I felt empowered but terrified, calm but bereft. It wasn’t an easy decision but I knew it was the right one. For the first time since we started trying for that second baby I felt in control. Even on my bad days – which still arrived with depressing regularity fueled by baby announcements, baby shower invitations or even seeing two closely-spaced siblings at the grocery store – I could finally see a time when this wouldn’t hurt so much.
I went to my secondary infertility support group with my news. A small close-knit email list made up of women who found each other on another parenting board, the women there bubbled with encouraging posts (“Your baby is just waiting for you to bring her down from heaven!”), treatment advice (“Have you talked to your doctor about the benefits of a 3-day versus 5-day transfer?”), and sympathy (“Don’t let your sister-in-law get to you; one day you’ll be nursing your own little one!”). In this cheer-leading atmosphere, my decision to stop wasn’t popular. The de facto leader of our group had herself gone to great lengths both medical and economic to give birth to her daughter. Second mortgages, intense treatment and loss had only fueled her determination. She argued with me about my decision but I remained firm. That was it. I was done.
“I guess,” she finally said. “That I wanted another baby more than you did.”
Infertility support groups work because for the most part everyone is on the same page (or at least a similar one). But when one member decides to call it quits it can threaten the cohesion of the group.
Looking back now, I can see why my announcement landed with a thud in the center of our virtual coffee klatch. These were women who had been told over and over again (by friends, by family and sometimes by partners) that they were being unreasonable. They needed a group that would cheer them on when other people rolled their eyes and told them to quit trying so hard. You know, “Just relax!” and all that. Now I can see how my saying “enough already”, however personal that decision was, sounded like I was just a step away from joining the critical chorus.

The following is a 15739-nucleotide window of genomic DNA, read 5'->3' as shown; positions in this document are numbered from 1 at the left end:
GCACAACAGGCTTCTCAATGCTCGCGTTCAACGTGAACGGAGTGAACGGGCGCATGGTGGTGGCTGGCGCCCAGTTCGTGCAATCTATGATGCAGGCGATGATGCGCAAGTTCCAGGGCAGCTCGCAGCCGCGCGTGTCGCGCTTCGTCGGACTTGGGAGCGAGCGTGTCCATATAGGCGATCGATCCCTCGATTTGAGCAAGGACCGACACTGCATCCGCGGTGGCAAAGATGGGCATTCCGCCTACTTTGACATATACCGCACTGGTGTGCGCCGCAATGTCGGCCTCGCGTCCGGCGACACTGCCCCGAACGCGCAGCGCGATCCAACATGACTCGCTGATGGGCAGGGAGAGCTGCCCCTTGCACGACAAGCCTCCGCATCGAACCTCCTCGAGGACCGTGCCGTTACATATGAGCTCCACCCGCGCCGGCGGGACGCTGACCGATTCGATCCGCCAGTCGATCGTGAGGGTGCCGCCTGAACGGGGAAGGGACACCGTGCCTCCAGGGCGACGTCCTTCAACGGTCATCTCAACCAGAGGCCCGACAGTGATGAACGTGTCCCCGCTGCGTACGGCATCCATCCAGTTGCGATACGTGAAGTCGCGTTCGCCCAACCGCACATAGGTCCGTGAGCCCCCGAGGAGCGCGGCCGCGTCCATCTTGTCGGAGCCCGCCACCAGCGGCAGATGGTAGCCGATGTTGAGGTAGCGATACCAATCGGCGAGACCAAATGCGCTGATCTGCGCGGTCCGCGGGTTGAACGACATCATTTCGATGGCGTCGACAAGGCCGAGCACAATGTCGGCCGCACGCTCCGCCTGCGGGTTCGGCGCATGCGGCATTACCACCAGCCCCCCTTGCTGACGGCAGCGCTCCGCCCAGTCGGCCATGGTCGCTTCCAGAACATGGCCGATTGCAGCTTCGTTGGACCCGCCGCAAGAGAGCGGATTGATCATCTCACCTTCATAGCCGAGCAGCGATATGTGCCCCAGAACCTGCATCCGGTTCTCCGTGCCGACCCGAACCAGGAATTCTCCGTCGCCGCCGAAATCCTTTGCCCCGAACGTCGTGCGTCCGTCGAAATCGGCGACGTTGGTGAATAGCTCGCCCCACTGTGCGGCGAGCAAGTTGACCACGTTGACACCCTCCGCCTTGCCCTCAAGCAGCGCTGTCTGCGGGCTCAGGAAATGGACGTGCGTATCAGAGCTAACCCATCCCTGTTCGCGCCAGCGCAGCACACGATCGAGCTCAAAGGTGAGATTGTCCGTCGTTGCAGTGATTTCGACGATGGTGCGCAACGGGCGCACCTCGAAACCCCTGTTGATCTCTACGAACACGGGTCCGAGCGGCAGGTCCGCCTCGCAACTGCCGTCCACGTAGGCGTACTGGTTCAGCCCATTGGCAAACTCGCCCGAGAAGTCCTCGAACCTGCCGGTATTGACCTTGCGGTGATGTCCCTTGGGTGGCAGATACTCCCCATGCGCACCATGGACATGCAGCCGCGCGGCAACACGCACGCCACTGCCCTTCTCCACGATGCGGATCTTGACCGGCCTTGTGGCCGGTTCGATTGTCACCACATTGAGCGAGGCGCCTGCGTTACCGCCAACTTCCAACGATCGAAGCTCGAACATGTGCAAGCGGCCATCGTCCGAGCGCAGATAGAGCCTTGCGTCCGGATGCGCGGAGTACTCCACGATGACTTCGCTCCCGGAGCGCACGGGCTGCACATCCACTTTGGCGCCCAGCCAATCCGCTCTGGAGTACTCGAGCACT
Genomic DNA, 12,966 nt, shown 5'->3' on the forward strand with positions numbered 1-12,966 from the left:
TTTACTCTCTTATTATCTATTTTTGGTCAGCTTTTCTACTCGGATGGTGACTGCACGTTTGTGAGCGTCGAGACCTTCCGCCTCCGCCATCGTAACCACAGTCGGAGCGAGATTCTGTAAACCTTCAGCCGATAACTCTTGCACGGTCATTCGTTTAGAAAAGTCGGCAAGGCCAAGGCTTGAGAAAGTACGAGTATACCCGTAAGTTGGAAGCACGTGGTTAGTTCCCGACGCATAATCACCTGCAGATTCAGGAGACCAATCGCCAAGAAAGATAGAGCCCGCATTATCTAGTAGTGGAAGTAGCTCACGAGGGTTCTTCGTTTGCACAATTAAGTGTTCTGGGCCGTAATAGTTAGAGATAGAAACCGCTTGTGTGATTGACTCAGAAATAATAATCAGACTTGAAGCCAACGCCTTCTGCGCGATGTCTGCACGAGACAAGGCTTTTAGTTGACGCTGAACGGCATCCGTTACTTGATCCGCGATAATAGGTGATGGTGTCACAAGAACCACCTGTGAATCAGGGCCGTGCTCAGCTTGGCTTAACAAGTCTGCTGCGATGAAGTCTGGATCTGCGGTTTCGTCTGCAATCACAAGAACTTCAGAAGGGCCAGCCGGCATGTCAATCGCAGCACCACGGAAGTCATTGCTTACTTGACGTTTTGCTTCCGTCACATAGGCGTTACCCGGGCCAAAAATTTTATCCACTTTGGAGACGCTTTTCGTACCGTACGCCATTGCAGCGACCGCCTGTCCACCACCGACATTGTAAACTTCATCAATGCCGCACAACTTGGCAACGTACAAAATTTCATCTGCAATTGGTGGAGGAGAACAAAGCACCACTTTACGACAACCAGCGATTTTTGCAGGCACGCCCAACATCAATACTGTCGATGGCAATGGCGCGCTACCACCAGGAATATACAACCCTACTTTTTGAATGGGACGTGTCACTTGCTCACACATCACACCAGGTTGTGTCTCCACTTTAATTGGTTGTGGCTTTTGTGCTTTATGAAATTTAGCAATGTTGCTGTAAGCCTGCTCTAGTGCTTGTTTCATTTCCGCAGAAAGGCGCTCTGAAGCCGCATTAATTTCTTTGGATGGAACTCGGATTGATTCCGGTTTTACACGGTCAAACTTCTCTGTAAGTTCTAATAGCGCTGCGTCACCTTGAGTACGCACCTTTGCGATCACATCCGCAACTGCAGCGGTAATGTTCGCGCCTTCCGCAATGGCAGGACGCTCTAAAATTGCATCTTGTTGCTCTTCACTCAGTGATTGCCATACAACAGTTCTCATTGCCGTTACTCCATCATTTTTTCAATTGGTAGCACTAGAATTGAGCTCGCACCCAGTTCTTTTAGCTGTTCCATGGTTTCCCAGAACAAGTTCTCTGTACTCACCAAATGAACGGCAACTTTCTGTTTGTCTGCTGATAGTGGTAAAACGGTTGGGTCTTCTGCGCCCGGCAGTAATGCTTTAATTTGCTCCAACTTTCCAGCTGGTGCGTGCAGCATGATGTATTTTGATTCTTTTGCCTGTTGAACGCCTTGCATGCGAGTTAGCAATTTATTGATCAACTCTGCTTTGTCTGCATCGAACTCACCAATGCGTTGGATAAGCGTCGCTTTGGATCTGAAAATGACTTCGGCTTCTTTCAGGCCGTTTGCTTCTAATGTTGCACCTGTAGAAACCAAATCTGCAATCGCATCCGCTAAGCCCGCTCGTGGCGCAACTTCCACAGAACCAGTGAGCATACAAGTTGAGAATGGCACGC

Still, it hurt. These were my friends and suddenly I was on the outside as they closed ranks.
My decision to quit treatment was not any better or worse than another woman’s decision to stay the course. However in the context of the list, my choice was seen in some ways as a betrayal of our group’s “baby or bust” values. It was time for me to go.
If you find that your support community is holding you back but you’re not quite ready to leave, take some time to build up a new support system that reflects the values you are trying to embrace. When I have a client who is looking to make changes in her support system, we go slow as we consider how she will find those people who will help her in her new endeavors. We also talk about how it’s hard to leave people who have been important in our lives even when their presence has clearly become more of a hindrance than a help.
Having the unbiased support of a therapist can help you make decisions that best reflect your particular situation, experience and values. If you’re local and find yourself struggling to figure out what to do next, please feel free to contact me. Maybe I can help.
Daily Kos :: Political Analysis and other daily rants on the state of the nation.
Legislation that would have required mothers who had failed to report fetal deaths to the police within 12 hours of the delivery to face a possible misdemeanor sentence will be withdrawn, its patron said on Monday.
“I’ve elected to withdraw HB 1677 from consideration by the General Assembly this year. The language is just too confusing,” Del. John Cosgrove, R-Chesapeake, told The Augusta Free Press.
Cosgrove’s surprise move came after a firestorm of controversy spread across the World Wide Web over the weekend about the possible far-reaching effects of the measure.